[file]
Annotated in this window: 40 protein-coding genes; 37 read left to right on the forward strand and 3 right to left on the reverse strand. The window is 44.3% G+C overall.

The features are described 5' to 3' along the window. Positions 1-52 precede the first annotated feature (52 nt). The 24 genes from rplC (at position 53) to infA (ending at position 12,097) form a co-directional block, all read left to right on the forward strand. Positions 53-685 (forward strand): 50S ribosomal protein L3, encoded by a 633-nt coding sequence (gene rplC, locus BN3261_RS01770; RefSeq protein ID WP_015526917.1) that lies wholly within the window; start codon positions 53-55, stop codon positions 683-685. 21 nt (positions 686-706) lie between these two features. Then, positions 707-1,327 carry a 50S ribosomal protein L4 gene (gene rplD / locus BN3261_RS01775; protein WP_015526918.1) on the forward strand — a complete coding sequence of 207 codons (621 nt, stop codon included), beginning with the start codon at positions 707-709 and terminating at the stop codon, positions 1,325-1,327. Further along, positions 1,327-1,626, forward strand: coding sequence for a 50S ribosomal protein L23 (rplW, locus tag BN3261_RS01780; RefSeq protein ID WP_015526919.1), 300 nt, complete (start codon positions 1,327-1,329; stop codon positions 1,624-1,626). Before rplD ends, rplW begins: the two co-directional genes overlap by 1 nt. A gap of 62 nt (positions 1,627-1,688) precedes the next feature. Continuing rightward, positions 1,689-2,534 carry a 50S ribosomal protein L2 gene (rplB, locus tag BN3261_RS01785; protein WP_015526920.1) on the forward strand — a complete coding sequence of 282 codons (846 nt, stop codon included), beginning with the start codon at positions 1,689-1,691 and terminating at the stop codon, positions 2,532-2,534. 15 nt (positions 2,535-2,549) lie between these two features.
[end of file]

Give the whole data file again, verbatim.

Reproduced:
Annotated in this window: 40 protein-coding genes; 37 read left to right on the forward strand and 3 right to left on the reverse strand. The window is 44.3% G+C overall.

The features are described 5' to 3' along the window. Positions 1-52 precede the first annotated feature (52 nt). The 24 genes from rplC (at position 53) to infA (ending at position 12,097) form a co-directional block, all read left to right on the forward strand. Positions 53-685 (forward strand): 50S ribosomal protein L3, encoded by a 633-nt coding sequence (gene rplC, locus BN3261_RS01770; RefSeq protein ID WP_015526917.1) that lies wholly within the window; start codon positions 53-55, stop codon positions 683-685. 21 nt (positions 686-706) lie between these two features. Then, positions 707-1,327 carry a 50S ribosomal protein L4 gene (gene rplD / locus BN3261_RS01775; protein WP_015526918.1) on the forward strand — a complete coding sequence of 207 codons (621 nt, stop codon included), beginning with the start codon at positions 707-709 and terminating at the stop codon, positions 1,325-1,327. Further along, positions 1,327-1,626, forward strand: coding sequence for a 50S ribosomal protein L23 (rplW, locus tag BN3261_RS01780; RefSeq protein ID WP_015526919.1), 300 nt, complete (start codon positions 1,327-1,329; stop codon positions 1,624-1,626). Before rplD ends, rplW begins: the two co-directional genes overlap by 1 nt. A gap of 62 nt (positions 1,627-1,688) precedes the next feature. Continuing rightward, positions 1,689-2,534 carry a 50S ribosomal protein L2 gene (rplB, locus tag BN3261_RS01785; protein WP_015526920.1) on the forward strand — a complete coding sequence of 282 codons (846 nt, stop codon included), beginning with the start codon at positions 1,689-1,691 and terminating at the stop codon, positions 2,532-2,534. 15 nt (positions 2,535-2,549) lie between these two features.